Challenges, Opportunities for Indies
Independents can sometimes feel like the redheaded stepchild in the supermarket landscape, even though they make up a vibrant portion of the market. With this in mind, the USDA recently released a report, “Independent Grocery Stores in the Changing Landscape of the U.S. Food Retail Industry,” by Clare Cho and Richard Volpe.
The report is a deep dive into how independent supermarkets have fared in the years between 2005 and 2015, and especially into how the Great Recession affected these stores compared with chains. Few surprises emerged from the report; it is similar to what we’ve been reporting during the past few years and reflects what many of you have told me in our numerous conversations.
Independents generated $70 billion in sales in 2015 — about 11 percent of all supermarket sales — and employed more than 330,000 full-time staffers. In 44 percent of U.S. counties, at least half of the supermarkets were independently owned; however, the share of sales was low: Only in 19 percent of counties were the majority of sales from independent stores, and these counties represent just 28 percent of the U.S. population.
Impacts of Recession, Rural Locations
It’s no surprise that the Great Recession had a greater impact on independents, defined by the study as operators with fewer than four outlets, or that independents have a big effect on communities with smaller populations. During the 10 years the study looks at, the overall number of grocery stores increased by 7 percent, but with the onset of the recession in 2008-9, the number of independent stores stagnated, with only the number of independents declining in 1,269 counties; this has caused chain stores to gain market share.
The report also found that most independent grocery stores were superettes (58 percent), defined as stores with annual sales between $1 million to $2 million, while supermarkets (annual sales of more than $2 million) made up 33 percent. When it came to annual sales, however, the independent supermarkets had more sales than their superette counterparts — 58 percent and 27 percent, respectively. So, while more superettes may be in operation, independently owned supermarkets are attracting more customers and generating the lion’s share of sales.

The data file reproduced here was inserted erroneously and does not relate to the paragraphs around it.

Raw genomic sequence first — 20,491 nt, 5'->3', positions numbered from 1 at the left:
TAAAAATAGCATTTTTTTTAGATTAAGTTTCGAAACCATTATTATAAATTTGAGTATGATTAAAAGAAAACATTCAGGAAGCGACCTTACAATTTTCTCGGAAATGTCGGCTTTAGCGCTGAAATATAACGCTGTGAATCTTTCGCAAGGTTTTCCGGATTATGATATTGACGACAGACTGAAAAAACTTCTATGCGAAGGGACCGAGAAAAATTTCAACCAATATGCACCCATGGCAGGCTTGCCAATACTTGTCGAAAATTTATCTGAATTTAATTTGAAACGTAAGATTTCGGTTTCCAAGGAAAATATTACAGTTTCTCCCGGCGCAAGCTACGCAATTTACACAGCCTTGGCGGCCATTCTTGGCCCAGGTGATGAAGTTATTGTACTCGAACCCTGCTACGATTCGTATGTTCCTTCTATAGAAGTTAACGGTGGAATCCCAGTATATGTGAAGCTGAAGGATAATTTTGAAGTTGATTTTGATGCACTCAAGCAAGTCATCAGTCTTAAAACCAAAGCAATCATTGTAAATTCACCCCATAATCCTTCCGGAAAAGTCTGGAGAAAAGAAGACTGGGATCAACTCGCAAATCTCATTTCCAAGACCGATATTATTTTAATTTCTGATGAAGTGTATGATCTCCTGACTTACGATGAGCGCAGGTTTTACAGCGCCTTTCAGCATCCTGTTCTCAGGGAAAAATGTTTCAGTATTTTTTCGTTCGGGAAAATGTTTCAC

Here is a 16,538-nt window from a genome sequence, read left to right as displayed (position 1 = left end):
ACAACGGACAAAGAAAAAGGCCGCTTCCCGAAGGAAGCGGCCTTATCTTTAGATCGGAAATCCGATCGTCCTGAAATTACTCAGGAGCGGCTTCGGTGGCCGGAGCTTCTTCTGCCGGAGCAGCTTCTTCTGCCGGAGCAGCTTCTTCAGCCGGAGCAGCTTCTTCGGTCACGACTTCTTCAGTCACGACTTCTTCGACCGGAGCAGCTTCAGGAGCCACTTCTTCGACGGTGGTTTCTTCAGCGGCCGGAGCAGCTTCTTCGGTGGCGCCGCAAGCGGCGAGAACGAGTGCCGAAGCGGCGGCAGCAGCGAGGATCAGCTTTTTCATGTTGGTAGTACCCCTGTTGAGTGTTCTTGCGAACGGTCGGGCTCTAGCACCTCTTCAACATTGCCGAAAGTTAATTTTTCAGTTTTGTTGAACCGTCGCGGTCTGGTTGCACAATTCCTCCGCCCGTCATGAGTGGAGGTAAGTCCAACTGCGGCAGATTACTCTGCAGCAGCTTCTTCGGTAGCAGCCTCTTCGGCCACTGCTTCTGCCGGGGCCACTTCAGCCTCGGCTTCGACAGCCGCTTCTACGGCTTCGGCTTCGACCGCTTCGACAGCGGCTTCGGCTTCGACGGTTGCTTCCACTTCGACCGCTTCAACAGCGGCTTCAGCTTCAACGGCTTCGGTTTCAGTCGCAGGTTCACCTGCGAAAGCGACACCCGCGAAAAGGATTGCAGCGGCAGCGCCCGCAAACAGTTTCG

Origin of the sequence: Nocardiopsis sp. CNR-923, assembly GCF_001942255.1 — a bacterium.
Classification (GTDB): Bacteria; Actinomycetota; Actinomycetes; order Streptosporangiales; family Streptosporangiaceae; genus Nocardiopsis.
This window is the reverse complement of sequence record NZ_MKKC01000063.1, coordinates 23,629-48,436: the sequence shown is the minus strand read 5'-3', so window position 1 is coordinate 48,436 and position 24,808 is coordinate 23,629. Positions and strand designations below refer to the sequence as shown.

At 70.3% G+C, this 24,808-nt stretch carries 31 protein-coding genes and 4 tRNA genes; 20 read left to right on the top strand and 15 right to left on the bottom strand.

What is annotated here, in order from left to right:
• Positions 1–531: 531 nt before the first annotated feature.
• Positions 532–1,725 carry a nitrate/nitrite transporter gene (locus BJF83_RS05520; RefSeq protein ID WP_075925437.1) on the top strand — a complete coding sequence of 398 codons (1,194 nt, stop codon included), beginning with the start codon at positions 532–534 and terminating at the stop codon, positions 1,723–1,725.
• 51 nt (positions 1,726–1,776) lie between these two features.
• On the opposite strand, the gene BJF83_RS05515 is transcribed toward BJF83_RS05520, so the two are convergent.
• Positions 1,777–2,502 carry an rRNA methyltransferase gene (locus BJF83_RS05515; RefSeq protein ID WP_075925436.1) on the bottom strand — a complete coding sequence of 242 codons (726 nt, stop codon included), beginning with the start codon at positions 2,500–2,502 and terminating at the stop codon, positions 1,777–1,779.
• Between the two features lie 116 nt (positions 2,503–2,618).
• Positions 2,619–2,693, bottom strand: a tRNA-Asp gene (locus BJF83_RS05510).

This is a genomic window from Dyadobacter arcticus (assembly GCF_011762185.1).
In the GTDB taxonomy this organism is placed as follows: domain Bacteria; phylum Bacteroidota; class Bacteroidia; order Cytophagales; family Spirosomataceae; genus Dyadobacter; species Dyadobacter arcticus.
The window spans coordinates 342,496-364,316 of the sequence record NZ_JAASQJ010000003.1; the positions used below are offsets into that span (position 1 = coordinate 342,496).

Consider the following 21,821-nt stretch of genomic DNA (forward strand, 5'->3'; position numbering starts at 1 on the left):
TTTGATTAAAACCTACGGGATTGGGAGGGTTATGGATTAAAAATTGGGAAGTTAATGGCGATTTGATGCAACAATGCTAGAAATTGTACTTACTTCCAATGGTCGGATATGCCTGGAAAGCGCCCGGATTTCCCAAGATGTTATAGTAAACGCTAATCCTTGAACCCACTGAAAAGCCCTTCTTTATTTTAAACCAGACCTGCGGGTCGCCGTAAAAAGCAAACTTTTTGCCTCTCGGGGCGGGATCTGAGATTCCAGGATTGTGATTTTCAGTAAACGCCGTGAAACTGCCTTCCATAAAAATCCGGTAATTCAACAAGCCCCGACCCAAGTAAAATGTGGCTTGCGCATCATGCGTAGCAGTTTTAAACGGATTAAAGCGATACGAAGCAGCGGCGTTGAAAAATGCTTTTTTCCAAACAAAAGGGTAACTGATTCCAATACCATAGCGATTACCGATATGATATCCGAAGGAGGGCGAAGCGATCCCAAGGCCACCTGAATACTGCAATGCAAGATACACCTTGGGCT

The report also noted that independent stores tend to be located in rural, low-income counties where chain stores don’t have much of a presence — again, no surprise there. While independents most likely don’t have the funding to increase store numbers during a recession (which caused their market share to decrease), on the flip side, chain stores often see little value in locating in low-population areas. Independents, not beholden to shareholders, can often thrive in such communities. That’s not to say, though, that these areas don’t pose great challenges.
Turning it Around
I recently read a thread on RetailWire called “Will independent grocers turn it around in 2017?” It generated a fairly lively discussion from several parts of the industry. One of the commenters was Tony Orlando, owner of Tony O’s Supermarket, in North Kingsville, Ohio. Tony O’s won Progressive Grocer’s 2017 Outstanding Independent for Deli/Prepared Foods. I remember in our conversation for that award, he noted that small independents in rural areas are struggling, as customers don’t often have ready funds for “extras” at the supermarket. However, that didn’t stop him from setting himself apart by differentiating what he offered in the price range that his customers could afford.
It’s this ability to differentiate that will allow independents to continue their fight for market share and consumer dollars.